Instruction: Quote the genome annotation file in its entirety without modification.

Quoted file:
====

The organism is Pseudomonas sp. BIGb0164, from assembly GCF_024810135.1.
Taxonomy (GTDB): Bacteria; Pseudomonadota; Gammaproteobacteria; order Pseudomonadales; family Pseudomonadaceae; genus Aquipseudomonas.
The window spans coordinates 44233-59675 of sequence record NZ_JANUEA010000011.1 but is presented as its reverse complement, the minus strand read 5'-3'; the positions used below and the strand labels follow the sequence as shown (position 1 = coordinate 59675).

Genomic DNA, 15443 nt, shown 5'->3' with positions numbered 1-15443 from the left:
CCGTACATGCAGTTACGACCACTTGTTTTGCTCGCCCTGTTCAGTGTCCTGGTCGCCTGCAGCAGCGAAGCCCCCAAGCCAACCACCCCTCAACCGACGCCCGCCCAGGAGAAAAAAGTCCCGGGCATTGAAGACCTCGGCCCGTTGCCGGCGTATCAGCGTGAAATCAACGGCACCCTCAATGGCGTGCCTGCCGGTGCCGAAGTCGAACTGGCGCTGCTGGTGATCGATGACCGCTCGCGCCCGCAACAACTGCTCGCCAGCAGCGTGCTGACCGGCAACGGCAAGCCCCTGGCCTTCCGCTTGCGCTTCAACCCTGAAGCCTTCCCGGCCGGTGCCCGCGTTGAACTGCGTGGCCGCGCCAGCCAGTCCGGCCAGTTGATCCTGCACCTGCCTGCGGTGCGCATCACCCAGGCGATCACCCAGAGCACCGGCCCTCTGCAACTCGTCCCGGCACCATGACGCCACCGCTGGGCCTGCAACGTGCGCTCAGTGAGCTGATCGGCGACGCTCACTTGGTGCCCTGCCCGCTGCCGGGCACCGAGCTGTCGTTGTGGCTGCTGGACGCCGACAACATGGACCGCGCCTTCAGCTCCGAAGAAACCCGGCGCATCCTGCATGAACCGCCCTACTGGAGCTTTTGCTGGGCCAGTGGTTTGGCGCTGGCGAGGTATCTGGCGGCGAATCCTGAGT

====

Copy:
The organism is Pseudomonas sp. BIGb0164, from assembly GCF_024810135.1.
Taxonomy (GTDB): Bacteria; Pseudomonadota; Gammaproteobacteria; order Pseudomonadales; family Pseudomonadaceae; genus Aquipseudomonas.
The window spans coordinates 44233-59675 of sequence record NZ_JANUEA010000011.1 but is presented as its reverse complement, the minus strand read 5'-3'; the positions used below and the strand labels follow the sequence as shown (position 1 = coordinate 59675).

Genomic DNA, 15443 nt, shown 5'->3' with positions numbered 1-15443 from the left:
CCGTACATGCAGTTACGACCACTTGTTTTGCTCGCCCTGTTCAGTGTCCTGGTCGCCTGCAGCAGCGAAGCCCCCAAGCCAACCACCCCTCAACCGACGCCCGCCCAGGAGAAAAAAGTCCCGGGCATTGAAGACCTCGGCCCGTTGCCGGCGTATCAGCGTGAAATCAACGGCACCCTCAATGGCGTGCCTGCCGGTGCCGAAGTCGAACTGGCGCTGCTGGTGATCGATGACCGCTCGCGCCCGCAACAACTGCTCGCCAGCAGCGTGCTGACCGGCAACGGCAAGCCCCTGGCCTTCCGCTTGCGCTTCAACCCTGAAGCCTTCCCGGCCGGTGCCCGCGTTGAACTGCGTGGCCGCGCCAGCCAGTCCGGCCAGTTGATCCTGCACCTGCCTGCGGTGCGCATCACCCAGGCGATCACCCAGAGCACCGGCCCTCTGCAACTCGTCCCGGCACCATGACGCCACCGCTGGGCCTGCAACGTGCGCTCAGTGAGCTGATCGGCGACGCTCACTTGGTGCCCTGCCCGCTGCCGGGCACCGAGCTGTCGTTGTGGCTGCTGGACGCCGACAACATGGACCGCGCCTTCAGCTCCGAAGAAACCCGGCGCATCCTGCATGAACCGCCCTACTGGAGCTTTTGCTGGGCCAGTGGTTTGGCGCTGGCGAGGTATCTGGCGGCGAATCCTGAGT